Fire sprinklers focus of federal death-penalty trial

GREENVILLE -- A federal death penalty trial today in Greenville is again focusing attention on fire sprinkler safety.

Before re-opening as a Comfort Inn in October 2003, the then-15-year-old hotel off Interstate 85 in Greenville underwent a $600,000 face-lift that included new televisions, carpeting and signs.

The hotel's owners left fire sprinklers off their list of improvements.

That decision would prove fatal fewer than nearly four months later, authorities and experts say.

Six guests, including a 15-month-old boy, died Jan. 25, 2004, in an early morning blaze that broke out on the third floor of the five-story hotel on Congaree Road.

It was the state's worst fire fatality at a hotel in recent memory.

Eric Preston Hans, 37, of Taylors, goes on trial this week in federal court in Greenville on a charge of deliberately setting a fire resulting in death.

If convicted, Hans, who has pleaded not guilty, could face the death penalty.

The trial comes on the heels of a June 18 furniture store blaze that killed nine Charleston firefighters -- the worst firefighter tragedy in the U.S. United States since the Sept. 11, 2001, terrorist attacks in New York City.

The Sofa Super Store, like the Comfort Inn, didn't have fire sprinklers at the time of the blaze, though the hotel has since installed them. Neither business was required to have sprinklers under existing state law because they were "grandfathered in."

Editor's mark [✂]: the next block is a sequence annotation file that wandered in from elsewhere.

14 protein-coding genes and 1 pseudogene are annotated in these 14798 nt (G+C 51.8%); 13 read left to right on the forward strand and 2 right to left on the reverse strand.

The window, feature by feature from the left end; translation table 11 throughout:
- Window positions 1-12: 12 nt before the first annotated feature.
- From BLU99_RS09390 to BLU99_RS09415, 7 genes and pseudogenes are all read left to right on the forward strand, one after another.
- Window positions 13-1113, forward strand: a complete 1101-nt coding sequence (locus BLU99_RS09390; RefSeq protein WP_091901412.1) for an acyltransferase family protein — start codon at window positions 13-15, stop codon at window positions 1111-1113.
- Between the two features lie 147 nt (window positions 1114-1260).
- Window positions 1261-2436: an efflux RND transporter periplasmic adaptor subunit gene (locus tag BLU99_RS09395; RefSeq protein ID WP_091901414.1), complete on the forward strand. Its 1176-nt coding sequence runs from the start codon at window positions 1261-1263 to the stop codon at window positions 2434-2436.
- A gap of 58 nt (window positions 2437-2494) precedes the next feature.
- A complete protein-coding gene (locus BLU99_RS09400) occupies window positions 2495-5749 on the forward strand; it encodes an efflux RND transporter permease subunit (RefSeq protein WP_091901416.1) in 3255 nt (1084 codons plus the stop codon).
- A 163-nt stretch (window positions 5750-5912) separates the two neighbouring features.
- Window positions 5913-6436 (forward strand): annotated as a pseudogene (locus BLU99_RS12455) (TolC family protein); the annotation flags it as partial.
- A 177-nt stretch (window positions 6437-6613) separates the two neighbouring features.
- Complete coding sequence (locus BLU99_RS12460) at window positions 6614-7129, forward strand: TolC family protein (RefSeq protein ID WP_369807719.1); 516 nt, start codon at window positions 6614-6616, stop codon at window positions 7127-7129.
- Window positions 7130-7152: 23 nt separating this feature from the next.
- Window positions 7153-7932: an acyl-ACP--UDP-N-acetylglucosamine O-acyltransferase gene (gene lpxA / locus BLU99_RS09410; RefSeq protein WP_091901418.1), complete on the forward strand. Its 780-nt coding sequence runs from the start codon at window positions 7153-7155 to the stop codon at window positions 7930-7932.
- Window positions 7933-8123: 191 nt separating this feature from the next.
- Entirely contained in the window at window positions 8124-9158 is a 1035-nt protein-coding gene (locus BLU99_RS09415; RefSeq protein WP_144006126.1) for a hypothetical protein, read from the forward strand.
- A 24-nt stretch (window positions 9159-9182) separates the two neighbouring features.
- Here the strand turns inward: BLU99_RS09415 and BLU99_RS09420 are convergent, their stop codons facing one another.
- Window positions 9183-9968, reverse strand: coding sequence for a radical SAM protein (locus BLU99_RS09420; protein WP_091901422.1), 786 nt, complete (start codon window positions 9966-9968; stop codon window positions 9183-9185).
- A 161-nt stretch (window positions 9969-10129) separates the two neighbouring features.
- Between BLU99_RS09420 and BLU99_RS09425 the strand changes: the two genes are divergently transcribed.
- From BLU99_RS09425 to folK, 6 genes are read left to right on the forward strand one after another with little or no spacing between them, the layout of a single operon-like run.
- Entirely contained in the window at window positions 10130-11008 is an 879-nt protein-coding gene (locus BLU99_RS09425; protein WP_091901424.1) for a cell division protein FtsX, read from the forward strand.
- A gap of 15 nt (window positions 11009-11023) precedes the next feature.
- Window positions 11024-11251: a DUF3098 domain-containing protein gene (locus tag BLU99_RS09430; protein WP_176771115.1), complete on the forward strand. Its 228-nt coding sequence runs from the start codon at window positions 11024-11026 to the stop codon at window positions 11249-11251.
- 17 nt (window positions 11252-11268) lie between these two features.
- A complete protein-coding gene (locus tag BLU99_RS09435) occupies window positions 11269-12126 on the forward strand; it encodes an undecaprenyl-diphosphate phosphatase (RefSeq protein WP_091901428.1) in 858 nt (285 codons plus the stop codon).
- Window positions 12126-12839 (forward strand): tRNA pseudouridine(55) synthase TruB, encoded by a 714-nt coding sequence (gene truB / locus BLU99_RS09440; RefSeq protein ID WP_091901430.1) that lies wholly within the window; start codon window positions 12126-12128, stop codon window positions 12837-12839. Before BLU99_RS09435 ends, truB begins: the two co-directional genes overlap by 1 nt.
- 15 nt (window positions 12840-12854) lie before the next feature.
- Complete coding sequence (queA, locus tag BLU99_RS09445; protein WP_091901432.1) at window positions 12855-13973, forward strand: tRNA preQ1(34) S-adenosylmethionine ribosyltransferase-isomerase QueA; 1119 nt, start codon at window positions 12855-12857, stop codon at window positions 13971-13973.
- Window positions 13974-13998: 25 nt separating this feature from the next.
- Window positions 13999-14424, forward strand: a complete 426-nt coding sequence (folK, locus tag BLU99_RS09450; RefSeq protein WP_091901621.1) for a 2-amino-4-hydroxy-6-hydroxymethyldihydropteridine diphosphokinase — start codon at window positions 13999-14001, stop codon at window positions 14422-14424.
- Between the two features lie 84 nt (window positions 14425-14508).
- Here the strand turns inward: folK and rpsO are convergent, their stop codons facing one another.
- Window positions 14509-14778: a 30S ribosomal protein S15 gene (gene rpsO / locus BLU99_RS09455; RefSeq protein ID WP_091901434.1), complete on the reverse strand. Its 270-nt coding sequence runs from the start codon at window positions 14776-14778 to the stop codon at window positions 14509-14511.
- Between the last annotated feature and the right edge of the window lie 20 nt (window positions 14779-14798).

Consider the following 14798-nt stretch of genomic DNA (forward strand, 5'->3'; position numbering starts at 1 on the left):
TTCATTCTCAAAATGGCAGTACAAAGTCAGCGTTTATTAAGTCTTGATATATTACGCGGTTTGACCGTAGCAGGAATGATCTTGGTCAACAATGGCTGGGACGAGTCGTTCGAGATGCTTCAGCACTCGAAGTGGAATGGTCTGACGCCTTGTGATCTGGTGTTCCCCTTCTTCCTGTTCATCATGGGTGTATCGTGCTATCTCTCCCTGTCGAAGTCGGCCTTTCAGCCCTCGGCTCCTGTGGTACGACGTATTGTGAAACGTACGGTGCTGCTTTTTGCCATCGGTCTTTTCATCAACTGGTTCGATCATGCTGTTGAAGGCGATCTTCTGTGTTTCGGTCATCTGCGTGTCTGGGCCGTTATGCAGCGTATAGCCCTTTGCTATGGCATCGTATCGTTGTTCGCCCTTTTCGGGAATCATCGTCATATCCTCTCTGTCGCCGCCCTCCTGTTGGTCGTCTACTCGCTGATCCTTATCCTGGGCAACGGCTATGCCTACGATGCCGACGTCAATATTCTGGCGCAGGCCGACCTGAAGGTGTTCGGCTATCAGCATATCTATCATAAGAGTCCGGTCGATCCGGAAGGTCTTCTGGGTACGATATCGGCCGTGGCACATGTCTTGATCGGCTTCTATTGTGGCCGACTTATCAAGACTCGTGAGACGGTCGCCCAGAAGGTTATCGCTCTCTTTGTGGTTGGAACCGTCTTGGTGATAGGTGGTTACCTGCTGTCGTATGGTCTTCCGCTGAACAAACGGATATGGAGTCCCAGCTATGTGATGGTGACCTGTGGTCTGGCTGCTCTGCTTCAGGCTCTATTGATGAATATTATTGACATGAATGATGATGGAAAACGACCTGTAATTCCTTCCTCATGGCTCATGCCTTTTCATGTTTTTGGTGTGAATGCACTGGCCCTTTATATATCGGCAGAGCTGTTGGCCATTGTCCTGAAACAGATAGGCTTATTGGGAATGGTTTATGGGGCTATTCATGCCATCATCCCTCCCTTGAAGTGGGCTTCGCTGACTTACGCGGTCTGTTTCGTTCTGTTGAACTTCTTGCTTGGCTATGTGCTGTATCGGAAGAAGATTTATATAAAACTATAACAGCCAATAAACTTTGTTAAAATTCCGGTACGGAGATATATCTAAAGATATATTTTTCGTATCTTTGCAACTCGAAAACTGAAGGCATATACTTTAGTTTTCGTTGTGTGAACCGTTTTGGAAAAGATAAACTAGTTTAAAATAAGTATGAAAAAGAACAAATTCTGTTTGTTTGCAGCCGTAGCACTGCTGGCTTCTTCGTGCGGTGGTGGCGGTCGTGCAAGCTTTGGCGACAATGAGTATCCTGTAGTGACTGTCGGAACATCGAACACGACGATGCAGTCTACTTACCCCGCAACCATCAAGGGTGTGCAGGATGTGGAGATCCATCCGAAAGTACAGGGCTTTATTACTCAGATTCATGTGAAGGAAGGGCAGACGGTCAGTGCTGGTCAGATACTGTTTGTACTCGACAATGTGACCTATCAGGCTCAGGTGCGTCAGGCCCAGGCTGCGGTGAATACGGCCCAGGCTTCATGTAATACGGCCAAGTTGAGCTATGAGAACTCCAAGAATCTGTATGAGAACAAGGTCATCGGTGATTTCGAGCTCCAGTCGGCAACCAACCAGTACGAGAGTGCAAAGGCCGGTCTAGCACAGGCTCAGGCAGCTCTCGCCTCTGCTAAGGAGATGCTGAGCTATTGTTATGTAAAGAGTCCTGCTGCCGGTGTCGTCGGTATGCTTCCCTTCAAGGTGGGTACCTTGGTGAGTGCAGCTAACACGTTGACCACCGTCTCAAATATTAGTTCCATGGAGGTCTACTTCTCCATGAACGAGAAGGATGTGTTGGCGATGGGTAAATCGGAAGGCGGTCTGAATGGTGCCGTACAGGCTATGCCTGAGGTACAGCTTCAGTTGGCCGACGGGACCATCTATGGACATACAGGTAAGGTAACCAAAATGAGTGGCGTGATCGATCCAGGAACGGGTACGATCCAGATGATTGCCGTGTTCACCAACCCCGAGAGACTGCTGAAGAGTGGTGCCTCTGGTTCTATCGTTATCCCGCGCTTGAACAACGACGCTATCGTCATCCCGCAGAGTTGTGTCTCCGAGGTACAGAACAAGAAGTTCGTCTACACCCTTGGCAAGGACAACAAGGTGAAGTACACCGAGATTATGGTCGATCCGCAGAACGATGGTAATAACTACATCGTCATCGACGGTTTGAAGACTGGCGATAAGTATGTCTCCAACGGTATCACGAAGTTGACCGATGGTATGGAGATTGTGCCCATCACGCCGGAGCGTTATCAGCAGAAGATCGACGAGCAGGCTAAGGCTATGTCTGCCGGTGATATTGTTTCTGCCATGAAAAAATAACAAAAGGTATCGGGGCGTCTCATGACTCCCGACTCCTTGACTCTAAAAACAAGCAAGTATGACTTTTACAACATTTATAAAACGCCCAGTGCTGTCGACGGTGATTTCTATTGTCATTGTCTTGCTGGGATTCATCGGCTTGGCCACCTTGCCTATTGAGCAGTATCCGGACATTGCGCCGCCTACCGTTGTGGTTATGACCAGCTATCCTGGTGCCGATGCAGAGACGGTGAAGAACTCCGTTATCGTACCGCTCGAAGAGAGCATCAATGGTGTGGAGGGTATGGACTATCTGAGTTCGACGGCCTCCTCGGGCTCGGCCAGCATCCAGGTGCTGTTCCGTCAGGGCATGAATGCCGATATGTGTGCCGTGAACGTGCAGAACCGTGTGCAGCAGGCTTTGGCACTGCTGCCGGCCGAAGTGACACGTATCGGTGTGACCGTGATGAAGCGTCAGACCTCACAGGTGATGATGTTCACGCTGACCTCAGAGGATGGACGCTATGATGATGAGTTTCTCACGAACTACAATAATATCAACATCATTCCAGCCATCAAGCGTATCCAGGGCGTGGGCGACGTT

Experts retained by plaintiffs in lawsuits stemming from the Comfort Inn fire contend that sprinklers could have prevented deaths and injuries in that blaze.

"All multistoried hotels and motels should be equipped with automatic sprinklers regardless of whether or not a local law, code or ordinance requires them," former S.C. Fire Marshal Robert Polk wrote in a 2005 court report.

"It is too well known that the failure to have such automatic sprinklers in places creates unreasonable dangers for guests."

On average, there are about 4,600 hotel/motel fires in the U.S. every year -- about 15 percent of which are arsons, Polk's report stated. Citing other research by the National Fire Protection Association, the report said that by the late 1990s, an estimated 90 percent of high-rise hotels and motels nationwide had sprinklers.

In South Carolina, however, only a third of 1,067 hotels and motels have sprinklers and meet the standard the federal government uses for its employees who travel, according to an analysis by The State newspaper published last month.

Tom Sponseller, president of the Hospitality Association of South Carolina, which represents more than 13,000 food service and lodging businesses, said last week his organization is "very encouraged by discussions" in cities such as Columbia and Charleston about eliminating or reducing fire sprinkler impact or tap fees that can cost businesses tens of thousands of dollars.

Lowering those fees, combined with a proposed state law by Sen. David Thomas, R-Greenville, that would provide tax credits to businesses that install fire sprinklers, would result in a "lot more commercial businesses adding more sprinklers," Sponseller said.

Thomas in 2004 unsuccessfully pushed for a law requiring sprinklers in all hotels and motels in South Carolina. The bill was fiercely opposed by Charleston hotel operators, who claimed it was too expensive and too difficult to install sprinklers in many of their historic buildings.

Court battles